Rep. Neal M. Kurk (R) has introduced a bill that would limit the use of drones in the Granite State.

HB1620 is similar to a bill introduced earlier in the session by Rep. Joe Duarte, but takes things a step further by applying the prohibition to drone use by the federal government and including penalties for violating its provisions.

Kurk’s proposed legislation regulates the use of drones by governments, as well as individuals. It requires search warrants, levies fines, and does not allow for the lethal or nonlethal arming of drones in the state.

“No government shall use a drone in this state; provided that such prohibition shall not apply…”

Exceptions include a duly issued warrant, “to counter a high risk of a terrorist attack” if the Department of Homeland Security determines such a threat to exist,” “If law enforcement “possesses reasonable suspicion that…swift action is needed to prevent imminent danger to life or serious damage to property,” and if the agency has prior written consent.

The legislation defines “government” as “federal, state, and local agencies and departments and any political subdivisions thereof, including employees, agents, and contractors.”

Kurk said he used similar bills along with his own contributions to draft the legislation. He said he would have had no trouble in getting co-sponsors, but for purposes of expediency, he chose to not go that route.

“It is often easier to develop amendments, make compromises, etc., if one is the sole sponsor, as one needn’t take the time to consult, etc., with co-sponsors,” he said.

While some might find the exceptions in the bill troubling, it represents a huge improvement over the status quo. As it stands now, law enforcement can use drones in New Hampshire with absolutely no restrictions. This bill stop drone use without a warrant in most cases.

Not only does the bill directly prohibit the federal government from flying drones over New Hampshire expect for specific circumstances, it would also serve to put the brakes on more general federal plans to expand drone use across the U.S.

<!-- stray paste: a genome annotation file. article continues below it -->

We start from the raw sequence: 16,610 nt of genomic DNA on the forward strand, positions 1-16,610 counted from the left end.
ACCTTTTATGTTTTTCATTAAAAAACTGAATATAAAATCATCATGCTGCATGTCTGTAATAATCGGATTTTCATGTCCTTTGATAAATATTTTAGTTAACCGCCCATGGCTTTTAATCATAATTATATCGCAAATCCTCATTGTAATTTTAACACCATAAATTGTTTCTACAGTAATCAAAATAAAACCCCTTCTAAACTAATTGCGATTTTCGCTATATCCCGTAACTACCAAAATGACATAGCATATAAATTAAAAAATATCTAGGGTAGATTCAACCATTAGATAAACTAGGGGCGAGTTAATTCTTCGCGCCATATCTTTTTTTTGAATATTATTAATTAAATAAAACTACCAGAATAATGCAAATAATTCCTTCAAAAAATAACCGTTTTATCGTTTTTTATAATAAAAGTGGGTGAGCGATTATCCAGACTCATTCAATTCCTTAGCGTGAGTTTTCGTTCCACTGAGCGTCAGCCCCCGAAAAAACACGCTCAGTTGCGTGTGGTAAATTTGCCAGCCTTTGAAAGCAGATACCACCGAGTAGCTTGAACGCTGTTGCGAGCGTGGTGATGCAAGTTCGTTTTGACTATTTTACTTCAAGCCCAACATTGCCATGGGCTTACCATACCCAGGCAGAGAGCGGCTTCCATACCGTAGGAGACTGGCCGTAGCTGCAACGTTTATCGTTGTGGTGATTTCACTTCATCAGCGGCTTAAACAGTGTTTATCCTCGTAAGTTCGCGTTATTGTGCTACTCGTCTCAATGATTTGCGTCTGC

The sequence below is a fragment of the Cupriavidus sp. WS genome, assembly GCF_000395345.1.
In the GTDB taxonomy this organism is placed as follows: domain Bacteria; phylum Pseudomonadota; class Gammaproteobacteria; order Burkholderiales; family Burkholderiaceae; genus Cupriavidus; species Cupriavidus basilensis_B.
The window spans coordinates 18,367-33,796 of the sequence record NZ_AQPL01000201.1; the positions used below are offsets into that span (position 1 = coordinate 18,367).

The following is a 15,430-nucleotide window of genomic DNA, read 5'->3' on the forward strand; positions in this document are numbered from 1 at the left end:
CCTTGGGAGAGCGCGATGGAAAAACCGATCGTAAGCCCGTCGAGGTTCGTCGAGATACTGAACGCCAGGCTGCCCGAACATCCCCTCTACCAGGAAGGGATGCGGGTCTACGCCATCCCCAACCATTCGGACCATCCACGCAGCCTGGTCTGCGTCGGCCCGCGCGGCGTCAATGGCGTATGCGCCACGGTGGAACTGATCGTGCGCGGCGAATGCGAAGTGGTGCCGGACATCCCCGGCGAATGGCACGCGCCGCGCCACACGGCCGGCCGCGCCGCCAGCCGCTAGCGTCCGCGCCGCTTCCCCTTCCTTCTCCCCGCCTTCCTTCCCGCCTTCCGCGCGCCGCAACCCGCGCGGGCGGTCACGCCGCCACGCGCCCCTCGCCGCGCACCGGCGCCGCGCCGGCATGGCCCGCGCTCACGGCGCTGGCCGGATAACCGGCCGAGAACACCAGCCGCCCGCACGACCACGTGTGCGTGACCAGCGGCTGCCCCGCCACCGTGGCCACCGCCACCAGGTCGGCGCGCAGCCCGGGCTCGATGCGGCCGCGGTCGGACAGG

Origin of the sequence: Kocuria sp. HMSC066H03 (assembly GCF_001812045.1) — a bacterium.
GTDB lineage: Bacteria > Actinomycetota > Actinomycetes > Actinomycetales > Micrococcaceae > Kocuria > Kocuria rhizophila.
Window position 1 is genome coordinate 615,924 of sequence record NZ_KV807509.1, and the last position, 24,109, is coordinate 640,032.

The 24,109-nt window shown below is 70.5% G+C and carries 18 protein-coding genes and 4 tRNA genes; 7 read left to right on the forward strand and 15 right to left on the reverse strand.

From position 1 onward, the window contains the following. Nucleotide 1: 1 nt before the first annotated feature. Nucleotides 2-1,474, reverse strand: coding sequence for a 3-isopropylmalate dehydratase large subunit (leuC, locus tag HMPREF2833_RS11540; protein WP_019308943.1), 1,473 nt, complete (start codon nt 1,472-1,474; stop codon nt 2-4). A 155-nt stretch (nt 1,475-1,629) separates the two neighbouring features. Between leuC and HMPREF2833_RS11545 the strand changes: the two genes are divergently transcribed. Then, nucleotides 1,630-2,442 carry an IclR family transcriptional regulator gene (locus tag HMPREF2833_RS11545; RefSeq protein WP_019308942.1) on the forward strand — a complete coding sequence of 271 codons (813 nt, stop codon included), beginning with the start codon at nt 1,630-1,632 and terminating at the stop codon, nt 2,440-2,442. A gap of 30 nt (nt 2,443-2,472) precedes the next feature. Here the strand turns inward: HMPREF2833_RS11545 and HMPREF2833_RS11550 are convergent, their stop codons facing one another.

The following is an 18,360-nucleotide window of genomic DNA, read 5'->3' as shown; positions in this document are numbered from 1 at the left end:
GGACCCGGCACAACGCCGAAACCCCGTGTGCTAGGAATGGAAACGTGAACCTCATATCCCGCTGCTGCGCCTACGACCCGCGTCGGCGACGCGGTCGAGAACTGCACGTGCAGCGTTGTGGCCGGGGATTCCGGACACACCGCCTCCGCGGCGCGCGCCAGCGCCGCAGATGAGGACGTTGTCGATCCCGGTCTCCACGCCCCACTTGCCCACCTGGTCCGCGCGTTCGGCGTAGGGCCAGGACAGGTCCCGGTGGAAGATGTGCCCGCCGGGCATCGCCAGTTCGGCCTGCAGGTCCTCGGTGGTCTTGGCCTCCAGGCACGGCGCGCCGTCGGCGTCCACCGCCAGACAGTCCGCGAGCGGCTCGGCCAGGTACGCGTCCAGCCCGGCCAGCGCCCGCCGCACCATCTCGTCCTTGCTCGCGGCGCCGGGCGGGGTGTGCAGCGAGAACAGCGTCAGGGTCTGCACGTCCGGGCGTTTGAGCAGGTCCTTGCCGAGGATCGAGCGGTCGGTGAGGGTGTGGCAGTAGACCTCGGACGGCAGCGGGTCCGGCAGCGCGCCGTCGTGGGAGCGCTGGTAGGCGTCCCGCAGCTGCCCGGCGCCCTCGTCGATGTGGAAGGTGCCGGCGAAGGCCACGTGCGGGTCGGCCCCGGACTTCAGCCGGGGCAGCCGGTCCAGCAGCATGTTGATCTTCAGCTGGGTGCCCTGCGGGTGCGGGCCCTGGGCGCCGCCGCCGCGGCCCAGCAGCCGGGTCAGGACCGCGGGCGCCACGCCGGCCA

“The feds want to push these on the states, and if the states refuse, it’ll foil their plan,” he said. “They already spy on Americans so much that Rand Paul said it numbered in the ‘Gazillions’ after a secret meeting last fall. If the feds can get the states to start buying up and running drones over our cities, they’ll certainly want access to all that surveillance  information in the future. It’s important that states begin drawing a line in the sand now – no aerial spying here.”

In fact, the federal government serves as the primary engine behind the expansion of drone surveillance carried out by states and local communities. The Department of Homeland Security issues large grants to local governments so they can purchase drones. Those grants, in and of themselves, represent an unconstitutional expansion of power.

The goal? Fund a network of drones around the country and put the operational burden on the states. Once they create a web over the whole country, DHS steps in with requests for ‘information sharing.’  Bills like these put a dent in this kind of long-term strategy. Without the states and local communities operating the drones today, it’s going to be nearly impossible for DHS plans to – take off.

HB1620 was assigned to the Criminal Justice and Public Safety committee. It has yet to be scheduled for a public hearing, so no action has been taken by the House and won’t be probably until mid-March.


If you live in New Hampshire: Click HERE to find out what steps you can take to support HB1620

If you live in another state: Visit the Tenth Amendment Action Center to see what action you can take to limit drone use in your state HERE.